Lindsey got Friday cleared from work for quality time with me. We made our way to the Salvador Dali museum via a gallery exhibit of Chihuly glass sculpture (chandeliers, bowls, colorful blown glass and installations). Greg caught up with us at the Dali museum and remembers when the collection of the Mr. and Mrs. Morse, an industrialist and his wife, was on display at the Cleveland plastic injection molding plant in the early 1980s. Years later the museum is a civic jewel in the Tampa Bay area. The Morses first discovered Dali the year they were married (1942) at the Cleveland Museum of Art. They would have been contemporaries of my parents (who were also married in Cleveland in 1942). A year later they bought a painting after meeting with the artist at the St. Regis hotel in NYC. The surrealist lived in the U.S. for most of the 1940s.

We have plenty of time to visit John’s Pass near the water, stop in one or two of Lindsey’s favorite shops, taste some fruity Florida wines - just enjoy the afternoon off before meeting Chris for the evening. Lindsey managed to get us complimentary admission to the Improv on this Friday night (where comedian Pete Correale is the featured performer). It only took a text message to one of her former youth groupers whose uncle is a part owner of the Improv. (Nice to be so connected. Chris, Lindsey and I got great seats front and center on the balcony.)

Saturday morning allowed for a little bit of tourism. In 1891, Henry B. Plant built a lavish 500 room luxury resort hotel called the Tampa Bay Hotel on the west bank of the Hillsborough River across from downtown Tampa. The eclectic Moorish Revival structure cost $3 million to build, a huge sum in those days. We were able to roam about the building and understand the essence of the time Mark Twain called the Gilded Age.

My Southwest Airline flight is delayed just a half hour allowing for a little extra time with my sweet baby doll Lindsey. Airports are always a little sad when it means separating. Life goes on. At baggage claim in St. Louis I listen to a voice mail message from Greg. “Hey Wes, Michael and I were talking about the famous joke and discussing its meaning. Why did the chicken cross the road? To get to the other side.” (I will call him later to find out what he thinks it might mean. I have a feeling it is something profoundly simple and yet simply profound.) It’s 19 degrees in St. Louis. Why did the chicken cross the road? I’m not sure. Why do people go to Florida in February? (Even Henry Plant knew the answer to that question.)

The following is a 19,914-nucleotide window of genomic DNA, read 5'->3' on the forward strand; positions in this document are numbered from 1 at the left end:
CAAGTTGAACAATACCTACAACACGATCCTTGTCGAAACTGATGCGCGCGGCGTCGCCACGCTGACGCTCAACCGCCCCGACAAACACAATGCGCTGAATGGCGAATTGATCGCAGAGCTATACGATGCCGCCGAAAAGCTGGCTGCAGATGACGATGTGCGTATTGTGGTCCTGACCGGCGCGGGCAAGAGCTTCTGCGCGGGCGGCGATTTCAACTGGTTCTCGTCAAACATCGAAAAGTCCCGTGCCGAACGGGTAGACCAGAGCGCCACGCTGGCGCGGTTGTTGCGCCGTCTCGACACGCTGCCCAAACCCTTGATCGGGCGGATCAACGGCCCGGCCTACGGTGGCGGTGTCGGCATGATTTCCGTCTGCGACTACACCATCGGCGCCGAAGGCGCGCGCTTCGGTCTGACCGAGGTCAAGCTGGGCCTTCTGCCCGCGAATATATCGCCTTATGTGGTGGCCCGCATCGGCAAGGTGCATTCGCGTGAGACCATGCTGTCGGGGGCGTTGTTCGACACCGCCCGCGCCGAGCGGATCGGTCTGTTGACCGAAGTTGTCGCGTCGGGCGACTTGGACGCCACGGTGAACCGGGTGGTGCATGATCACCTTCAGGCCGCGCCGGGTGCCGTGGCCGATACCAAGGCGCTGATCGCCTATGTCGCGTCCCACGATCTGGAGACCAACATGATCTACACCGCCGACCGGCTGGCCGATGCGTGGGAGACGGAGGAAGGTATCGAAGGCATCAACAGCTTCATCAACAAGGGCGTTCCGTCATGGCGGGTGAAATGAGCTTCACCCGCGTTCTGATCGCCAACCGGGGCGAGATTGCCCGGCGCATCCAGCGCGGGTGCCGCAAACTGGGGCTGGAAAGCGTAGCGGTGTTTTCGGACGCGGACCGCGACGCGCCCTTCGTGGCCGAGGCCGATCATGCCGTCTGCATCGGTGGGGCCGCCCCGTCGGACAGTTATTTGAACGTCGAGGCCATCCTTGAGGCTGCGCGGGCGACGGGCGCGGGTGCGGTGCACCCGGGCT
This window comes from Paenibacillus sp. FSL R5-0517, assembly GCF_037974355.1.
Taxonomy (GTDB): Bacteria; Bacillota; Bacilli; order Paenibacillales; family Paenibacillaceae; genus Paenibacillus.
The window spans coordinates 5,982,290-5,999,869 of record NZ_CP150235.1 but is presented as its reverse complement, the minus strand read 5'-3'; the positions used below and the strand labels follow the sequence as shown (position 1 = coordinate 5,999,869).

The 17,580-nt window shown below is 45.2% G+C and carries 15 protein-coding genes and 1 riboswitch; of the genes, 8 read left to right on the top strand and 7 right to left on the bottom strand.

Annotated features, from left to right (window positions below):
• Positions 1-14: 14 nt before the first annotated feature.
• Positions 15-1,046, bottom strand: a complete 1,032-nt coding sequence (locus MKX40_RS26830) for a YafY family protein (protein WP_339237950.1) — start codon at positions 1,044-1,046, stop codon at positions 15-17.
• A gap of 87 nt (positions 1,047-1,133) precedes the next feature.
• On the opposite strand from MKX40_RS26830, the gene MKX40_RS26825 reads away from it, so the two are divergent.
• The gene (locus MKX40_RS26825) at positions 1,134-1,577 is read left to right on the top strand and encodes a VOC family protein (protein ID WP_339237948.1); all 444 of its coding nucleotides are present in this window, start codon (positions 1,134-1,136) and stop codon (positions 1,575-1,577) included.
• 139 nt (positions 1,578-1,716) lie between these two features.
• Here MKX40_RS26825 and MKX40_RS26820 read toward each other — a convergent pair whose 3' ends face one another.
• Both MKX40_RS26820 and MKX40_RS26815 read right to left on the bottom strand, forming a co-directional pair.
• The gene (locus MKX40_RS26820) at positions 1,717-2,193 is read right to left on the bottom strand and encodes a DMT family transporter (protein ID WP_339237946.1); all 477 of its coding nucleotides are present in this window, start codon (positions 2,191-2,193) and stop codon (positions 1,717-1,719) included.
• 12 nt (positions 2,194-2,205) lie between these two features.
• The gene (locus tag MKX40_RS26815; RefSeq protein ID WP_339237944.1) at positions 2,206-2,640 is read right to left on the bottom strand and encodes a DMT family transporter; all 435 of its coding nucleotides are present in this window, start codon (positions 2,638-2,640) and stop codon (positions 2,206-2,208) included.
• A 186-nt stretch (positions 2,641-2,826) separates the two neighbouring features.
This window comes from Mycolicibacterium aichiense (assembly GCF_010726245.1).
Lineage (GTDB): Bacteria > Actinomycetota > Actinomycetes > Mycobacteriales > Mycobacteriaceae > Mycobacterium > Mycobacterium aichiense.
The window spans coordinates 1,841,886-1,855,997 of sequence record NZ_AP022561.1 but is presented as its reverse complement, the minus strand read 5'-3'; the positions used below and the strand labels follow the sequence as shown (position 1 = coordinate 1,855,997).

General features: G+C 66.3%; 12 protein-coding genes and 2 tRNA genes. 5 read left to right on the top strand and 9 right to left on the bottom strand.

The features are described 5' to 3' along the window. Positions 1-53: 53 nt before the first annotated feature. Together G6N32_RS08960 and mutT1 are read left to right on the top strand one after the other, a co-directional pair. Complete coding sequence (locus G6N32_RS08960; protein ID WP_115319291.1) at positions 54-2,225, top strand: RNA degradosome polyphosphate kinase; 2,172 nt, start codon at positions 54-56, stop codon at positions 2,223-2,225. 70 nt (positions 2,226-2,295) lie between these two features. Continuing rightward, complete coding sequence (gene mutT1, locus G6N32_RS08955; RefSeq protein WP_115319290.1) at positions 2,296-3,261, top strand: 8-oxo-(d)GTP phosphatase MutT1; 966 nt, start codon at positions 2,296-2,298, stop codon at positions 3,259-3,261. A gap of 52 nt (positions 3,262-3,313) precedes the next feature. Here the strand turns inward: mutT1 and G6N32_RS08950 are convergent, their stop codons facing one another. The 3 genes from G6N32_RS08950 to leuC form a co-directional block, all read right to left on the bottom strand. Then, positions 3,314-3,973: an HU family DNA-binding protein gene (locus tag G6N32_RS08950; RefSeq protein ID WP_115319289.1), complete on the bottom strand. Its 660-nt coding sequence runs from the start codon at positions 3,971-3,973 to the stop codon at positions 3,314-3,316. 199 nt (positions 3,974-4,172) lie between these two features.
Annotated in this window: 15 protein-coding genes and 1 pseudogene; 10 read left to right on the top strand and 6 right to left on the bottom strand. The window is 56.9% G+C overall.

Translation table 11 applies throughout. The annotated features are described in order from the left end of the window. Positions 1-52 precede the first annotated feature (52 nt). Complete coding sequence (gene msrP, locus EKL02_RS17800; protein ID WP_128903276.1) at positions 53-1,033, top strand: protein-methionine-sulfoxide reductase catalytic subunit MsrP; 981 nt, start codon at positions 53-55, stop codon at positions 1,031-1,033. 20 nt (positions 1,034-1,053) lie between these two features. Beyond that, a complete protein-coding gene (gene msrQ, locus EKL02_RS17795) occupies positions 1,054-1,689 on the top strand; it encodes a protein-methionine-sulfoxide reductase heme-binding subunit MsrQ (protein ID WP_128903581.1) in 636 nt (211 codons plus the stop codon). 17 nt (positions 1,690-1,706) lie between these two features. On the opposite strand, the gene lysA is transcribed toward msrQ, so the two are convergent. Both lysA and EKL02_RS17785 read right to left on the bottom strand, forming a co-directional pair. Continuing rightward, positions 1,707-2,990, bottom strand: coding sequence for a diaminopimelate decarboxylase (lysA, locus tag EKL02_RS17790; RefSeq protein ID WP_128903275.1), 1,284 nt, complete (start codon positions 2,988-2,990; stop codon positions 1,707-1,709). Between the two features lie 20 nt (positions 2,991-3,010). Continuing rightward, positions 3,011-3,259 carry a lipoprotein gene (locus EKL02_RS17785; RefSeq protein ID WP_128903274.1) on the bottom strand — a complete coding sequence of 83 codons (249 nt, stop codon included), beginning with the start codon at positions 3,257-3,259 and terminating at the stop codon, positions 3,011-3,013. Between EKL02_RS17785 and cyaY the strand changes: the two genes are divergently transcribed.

Friday, February 3, 2012

Quality Control In Construction

How do you pay attention to quality in construction from start to finish? It’s in the details! Start with a comprehensive list of items and plan to exceed expectations by avoiding pitfalls. Plan on maintaining a high quality level on each and every project from start to finish.

1.      Request for Proposal - Remember your responses to such a document is your word, not just rhetoric to get the job that can be ignored once the project is underway. Challenge or clarify unclear or ambiguous items. Develop the scope outline spec based on the RFP and your standards of excellence. Just because the owner forgot to include something is no excuse for you to under-deliver. Contact local utility providers regarding services, fees, rate analysis and payback. Share preliminary scope definition regarding major building systems configurations and constructability with the design team. Develop design concepts which will help improve conceptual, architectural and structural layouts in addition to the evaluation of the subcontractor proposals. Work to obtain the preliminary pricing estimate portion of the proposal. Get marketing expertise to prepare for presentations to the owners. Strive to be clear and precise in all communications.
2.      Review the Proposal - Outline specifications with regards to the owner’s RFP and your response. Expand or modify as required to prepare the scope of work documents. The goal is to accurately purchase subcontractor work and plan for subcontractor bid/proposal forms and scope checklists to allow reasonable comparisons of each bid/proposal.
3.      Subcontract awards - Review subcontractor proposals for compliance with the scope of work. Provide technical expertise, and be a part of the subcontractor scope interviews to insure recommendation on selection of subcontractor is based on the scope of work and established budget.
4.      Design Development - Review subcontractors design and progress as the project design develops to insure the design reflects the scope of work and the overall project budget and that all systems are integrated into the design. Arrange for peer review of plans and specifications.
5.      Construction Administration - Review technical submittals/shop drawings to insure compliance with the project documents and scope of work. Provide information to the Project Manager and Superintendent on items to monitor during all stages of construction. Provide technical resources. Periodically visit project sites and provide feedback to project team to identify potential problems before they become major construction issues.
6.      Project Closeout - Provide expertise in the start-up, testing and demonstrations of building systems. Review test reports and closeout documents. When the job is substantially complete, get feedback from the owner and improve your standards and procedures

This Blog by Wes Morgan was originally posted on UPworld.com on January 17, 2012